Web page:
Charles’s law describes the relationship between the volume and temperature of a gas. The law was ﬁrst published by Joseph Louis Gay-Lussac in 1802, but he referenced unpublished work by Jacques Charles from around 1787.

This law states that at constant pressure, the volume of a given mass of an ideal gas increases or decreases by the same factor as its temperature (in kelvin) increases or decreases. Another way of saying this is that temperature and volume are directly proportional

**Deﬁnition**: Charles’s Law The volume of an enclosed sample of gas is directly proportional to its absolute temperature provided the pressure is kept constant.

**Fact:****Charles’s Law is also known as Gay-Lussac’s Law. This is because Charles did not publish his discovery, and it was rediscovered independently by another French Chemist Joseph Louis Gay-Lussac some years later**

Mathematically, the relationship between temperature and pressure can be represented as follows:

V ∝ T or V = kT

If the equation is rearranged, then…

V T = k

and, following the same logic that was used for Boyle’s law:

V1/T1 = V2/ T2

The equation relating volume and temperature produces a straight line graph (refer back to the notes on proportionality if this is unclear).

This relationship is shown in the figure below.

The volume of a gas is directly proportional to its temperature, provided the pressure of the gas is constant.

However, if this graph is plotted on a celsius temperature scale, the zero point of temperature doesn’t correspond to the zero point of volume. When the volume is zero, the temperature is actually -273.150C

A new temperature scale, the Kelvin scale must be used instead. Since zero on the Celsius scale corresponds with a Kelvin temperature of -273.150C, it can be said that:

Kelvin temperature (T) = Celsius temperature (t) + 273.15 133

The relationship between volume and temperature, shown on a Celsius temperature scale.

At school level, you can simplify this slightly and convert between the two temperature scales as follows:

T = t + 273 or t = T – 273

Can you explain Charles’s law in terms of the kinetic theory of gases?

When the temperature of a gas increases, so does the average speed of its molecules. The molecules collide with the walls of the container more often and with greater impact. These collisions will push back the walls, so that the gas occupies a greater volume than it did at the start. We saw this in the ﬁrst demonstration. Because the glass bottle couldn’t expand, the gas pushed out the balloon instead.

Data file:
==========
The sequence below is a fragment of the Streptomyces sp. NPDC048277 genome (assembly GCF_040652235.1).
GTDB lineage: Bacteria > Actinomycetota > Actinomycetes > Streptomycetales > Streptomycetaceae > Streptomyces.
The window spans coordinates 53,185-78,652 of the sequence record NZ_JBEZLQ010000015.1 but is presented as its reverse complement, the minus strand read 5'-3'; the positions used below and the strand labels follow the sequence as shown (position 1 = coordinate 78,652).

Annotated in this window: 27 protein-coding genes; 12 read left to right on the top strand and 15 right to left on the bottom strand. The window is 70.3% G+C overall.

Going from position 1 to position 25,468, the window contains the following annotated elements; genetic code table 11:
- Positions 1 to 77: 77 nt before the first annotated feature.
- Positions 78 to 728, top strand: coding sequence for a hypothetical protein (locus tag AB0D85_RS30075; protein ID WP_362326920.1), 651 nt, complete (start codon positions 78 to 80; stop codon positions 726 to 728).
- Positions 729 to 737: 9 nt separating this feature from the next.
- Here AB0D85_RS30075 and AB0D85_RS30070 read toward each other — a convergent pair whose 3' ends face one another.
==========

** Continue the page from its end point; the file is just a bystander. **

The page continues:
**Calculations**

**Worked Example 1:**

Question: Ammonium chloride and calcium hydroxide are allowed to react. The ammonia that is released in the reaction is collected in a gas syringe and sealed in. This gas is allowed to come to room temperature which is 32◦C. The volume of the ammonia is found to be 122 ml. It is now placed in a water bath set at 7◦C. What will be the volume reading after the syringe has been left in the bath for a good while (assume the plunger moves completely freely)?

**Answer Step 1** : Write down all the information that you know about the gas. V1 = 122 ml and V2 = ? T1 = 320C and T2 = 70C

**Step 2** : Convert the known values to SI units if necessary. Here, temperature must be converted into Kelvin, therefore: T1 = 32 + 273 = 305 K T2 = 7 + 273 = 280 K

**Step 3**: Choose a relevant gas law equation that will allow you to calculate the unknown variable.

V1/ T1 = V2/ T2

Therefore,

V2 = (V1 ×T2) /T1

**Step 4** : Substitute the known values into the equation. Calculate the unknown variable.

V2 =122×280/ 305

V2 = 112ml

Note: The temperature must be converted to Kelvin (SI) since the change from degrees Celcius involves addition, not multiplication by a ﬁxed conversion ratio (as is the case with pressure and volume.)

**Worked Example 2:**

Question: At a temperature of 298 K, a certain amount of CO2 gas occupies a volume of 6 l. What volume will the gas occupy if its temperature is reduced to 273 K?

Answer

**Step 1**: Write down all the information that you know about the gas. V1 = 6 l and V2 = ? T1 = 298 K and T2 = 273 K

**Step 2** : Convert the known values to SI units if necessary. Temperature data is already in Kelvin, and so no conversions are necessary.

**Step 3**** :** Choose a relevant gas law equation that will allow you to calculate the unknown variable.

V1 /T1 = V2 /T2

Therefore,

V2 = (V1 ×T2) / T1

**Step 4** : Substitute the known values into the equation. Calculate the unknown variable.

V2 = (6×273) /298

V2 = 5.5l

**Exercise**

- 1. A gas of unknown volume has a temperature of 14◦C. When the temperature of the gas is increased to 100◦C, the volume is found to be 5.5 L. What was the initial volume of the gas?
- A gas has an initial volume of 2600 mL and a temperature of 350 K. (a) If the volume is reduced to 1500 mL, what will the temperature of the gas be in Kelvin? (b) Has the temperature increased or decreased? (c) Explain this change, using the kinetic theory of matter.